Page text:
Train travel in Johannesburg

Cost of train ticket to travel less than 2kms on fancy, almost-empty airport train – $15.00
Cost of train ticket to travel 10 stations on very crowded suburban Joburg train – 80c
Time it took us to get the 14kms from the airport back to Maboneng – 2+ hours
The experience of being the only 2 white people in a 12 carriage train packed full of people – priceless!

We had to return the rental car yesterday morning. For complicated reasons, we couldn’t just hire one car for the 6 weeks we’re here, so Greg will pick up another car this afternoon, then we’ll head to Capetown tomorrow. The first car got bits of tar on it when we were in Botswana – we drove on a section of roadworks near Francistown and ended up behind a tar truck. Ick! First stop yesterday morning was a car wash we spotted from the freeway on the way to the airport. It took them a while, but they did a fantastic job, got all the tar off and we returned the sparkling clean car to the Avis desk at the airport. Then the fun began.

There is an airport train that goes part of the way into the city, but not where we wanted to go, or it is possible to change to a suburban line and get closer to where we’re staying. The nearest station to Maboneng is Jeppe. The first train trip all went smoothly and lasted about 3 minutes, then we walked around the corner to the Rhodesfield suburban line, past lots of empty bus stops. There was a sign up at the airport warning that there was an ‘illegal strike’ and that buses would not be running. Um, what other kind of strike is there?

So, to the new Rhodesfield Station. 4 people sitting at the security gates to check that everyone had a valid ticket, but no one actually selling tickets at either of the 2 ticket windows, and no automatic ticket machines. 4 platforms, but absolutely no information about which platform our train left from. The woman mopping the steps told us to go to platform 1 and asked us to take the lift so we wouldn’t mess up her clean floor. Fair enough.
And then we waited. And waited. And waited. The fancy digital signs on each platform stayed blank the whole time we waited, no clue there about where any of the trains were going. When the first train heading in the direction we wanted to go pulled in, we asked a fellow passenger and he told us it wasn’t the one we wanted. It turned out that he was waiting for the same train as we were.
The other stations had sellers offering various items for sale – fruit, lollies, newspapers, but Rhodesfield had nothing interesting, unfortunately. We watched 4¬†workers pick up rubbish off the tracks … well 2 picked up the rubbish along the tracks, 2 walked on the platforms beside them waving white flags. No idea why, it’s not like a train would be able stop because of a couple of people picking up rubbish. Absolutely no rubbish bins anywhere along the platforms, hence the rubbish on the tracks.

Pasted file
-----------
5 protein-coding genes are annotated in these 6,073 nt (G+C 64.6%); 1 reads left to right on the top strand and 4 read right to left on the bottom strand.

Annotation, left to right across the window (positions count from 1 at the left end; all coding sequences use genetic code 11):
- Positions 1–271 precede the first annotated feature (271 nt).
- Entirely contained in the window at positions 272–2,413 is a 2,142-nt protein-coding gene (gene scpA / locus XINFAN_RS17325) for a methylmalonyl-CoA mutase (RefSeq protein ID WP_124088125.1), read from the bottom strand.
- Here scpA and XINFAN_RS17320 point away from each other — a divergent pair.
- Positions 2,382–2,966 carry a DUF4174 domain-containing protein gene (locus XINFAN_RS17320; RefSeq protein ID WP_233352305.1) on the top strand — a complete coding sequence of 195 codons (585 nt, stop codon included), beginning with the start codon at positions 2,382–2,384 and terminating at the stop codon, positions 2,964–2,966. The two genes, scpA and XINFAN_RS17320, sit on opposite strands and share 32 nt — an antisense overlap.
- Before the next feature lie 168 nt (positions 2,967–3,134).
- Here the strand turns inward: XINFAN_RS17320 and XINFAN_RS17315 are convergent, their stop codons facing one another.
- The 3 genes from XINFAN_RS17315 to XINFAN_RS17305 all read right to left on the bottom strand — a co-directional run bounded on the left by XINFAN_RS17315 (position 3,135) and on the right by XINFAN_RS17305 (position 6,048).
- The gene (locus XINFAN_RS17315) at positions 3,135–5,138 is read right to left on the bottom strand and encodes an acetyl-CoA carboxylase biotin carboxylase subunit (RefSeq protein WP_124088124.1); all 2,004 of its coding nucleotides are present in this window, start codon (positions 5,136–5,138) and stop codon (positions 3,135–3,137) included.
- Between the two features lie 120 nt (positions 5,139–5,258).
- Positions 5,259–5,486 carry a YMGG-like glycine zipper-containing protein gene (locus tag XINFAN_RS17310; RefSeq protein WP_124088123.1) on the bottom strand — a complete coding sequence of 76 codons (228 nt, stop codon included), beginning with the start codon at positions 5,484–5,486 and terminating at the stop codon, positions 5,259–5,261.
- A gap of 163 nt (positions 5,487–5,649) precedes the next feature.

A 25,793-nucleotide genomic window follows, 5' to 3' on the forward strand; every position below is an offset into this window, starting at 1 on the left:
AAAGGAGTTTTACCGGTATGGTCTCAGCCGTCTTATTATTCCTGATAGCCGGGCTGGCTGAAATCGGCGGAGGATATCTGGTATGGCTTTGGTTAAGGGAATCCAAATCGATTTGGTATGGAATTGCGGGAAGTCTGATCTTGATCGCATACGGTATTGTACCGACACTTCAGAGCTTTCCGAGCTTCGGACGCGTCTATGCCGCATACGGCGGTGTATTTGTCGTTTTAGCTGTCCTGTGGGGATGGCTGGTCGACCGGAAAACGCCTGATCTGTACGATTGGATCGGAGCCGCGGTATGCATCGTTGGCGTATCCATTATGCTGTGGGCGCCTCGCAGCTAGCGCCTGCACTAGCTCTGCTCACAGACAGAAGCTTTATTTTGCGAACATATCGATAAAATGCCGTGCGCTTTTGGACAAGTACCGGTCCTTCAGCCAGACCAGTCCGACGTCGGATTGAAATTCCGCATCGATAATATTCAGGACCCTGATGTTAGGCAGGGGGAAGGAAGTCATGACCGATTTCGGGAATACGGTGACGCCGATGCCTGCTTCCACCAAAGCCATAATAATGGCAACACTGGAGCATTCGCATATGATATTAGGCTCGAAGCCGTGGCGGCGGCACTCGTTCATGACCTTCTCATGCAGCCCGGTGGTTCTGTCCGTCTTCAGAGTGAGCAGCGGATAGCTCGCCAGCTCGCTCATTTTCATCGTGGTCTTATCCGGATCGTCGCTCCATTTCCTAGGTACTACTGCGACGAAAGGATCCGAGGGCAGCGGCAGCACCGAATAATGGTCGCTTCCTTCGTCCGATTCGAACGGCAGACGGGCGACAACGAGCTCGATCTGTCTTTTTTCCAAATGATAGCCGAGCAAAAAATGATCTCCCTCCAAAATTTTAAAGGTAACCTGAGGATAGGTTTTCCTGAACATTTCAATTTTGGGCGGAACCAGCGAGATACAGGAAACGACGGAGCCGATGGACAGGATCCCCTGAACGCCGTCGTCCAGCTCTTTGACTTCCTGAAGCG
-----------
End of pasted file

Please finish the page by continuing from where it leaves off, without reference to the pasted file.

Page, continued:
We waited over an hour for the train, and so did other people around us. No one got impatient, everyone just waited. Greg went and checked the timetable at the top of the stairs and learnt that there is meant to be a train every 30 minutes. We had probably just missed one when we got there, the next one just never showed up, and the one we finally caught was about 10 minutes late. The best way to make sure you’re on the right train is to match the train number on the timetable with the number on the front of the train’s engine.
It was quite full when we got on, and got much, much fuller as we headed into the city. However there were sellers on the train, battling their way through the crowded carriages, selling ice blocks in plastic bags, newspapers, chocolates, shoe polish, coloured plastic document folders, biscuits. When the train emptied out a bit and we got a seat, we bought a newspaper. It cost 30c.

Only a few blocks from Jeppe Station to the apartment, but all that waiting had made us hungry, so we called in to Soul Souvlaki for lunch. There’s a photo of their ‘shop’, made from parts of a shipping container, in the Soweto post. The souvlaki were delicious.

Later in the afternoon we walked up to the Carlton Centre. 50 storeys high, the tallest building in Africa, and apparently it used to be the tallest building in the Southern Hemisphere. Part of it was formerly a posh hotel, the lower storeys are now a shopping centre with a large supermarket. We got more internet access at Vodacom and food to cook for dinner at the supermarket – chicken breasts and vegetables that I cooked in an oven bag. My first ever attempt at using an oven bag, it was all delicious and I realised that oven bags are perfect for cooking in an oven that you don’t want to dirty … but you all probably knew that anyway. We also bought a 1 liter carton of white wine, for $3. Yep, we’re classy when it comes to our wine choices.

We’ve found out that there is a ‘Hop on, Hop off’ bus that goes to the Apartheid Museum, so we’ll have a third try at getting there today.

On the way to carlton centre there are lots of ads for "services". If most people are not on the internet, and you cannot send them spam emails what else can you do?
On the way to carlton centre there are lots of ads for “services”. If most people are not on the internet, and you cannot send them spam emails what else can you do?

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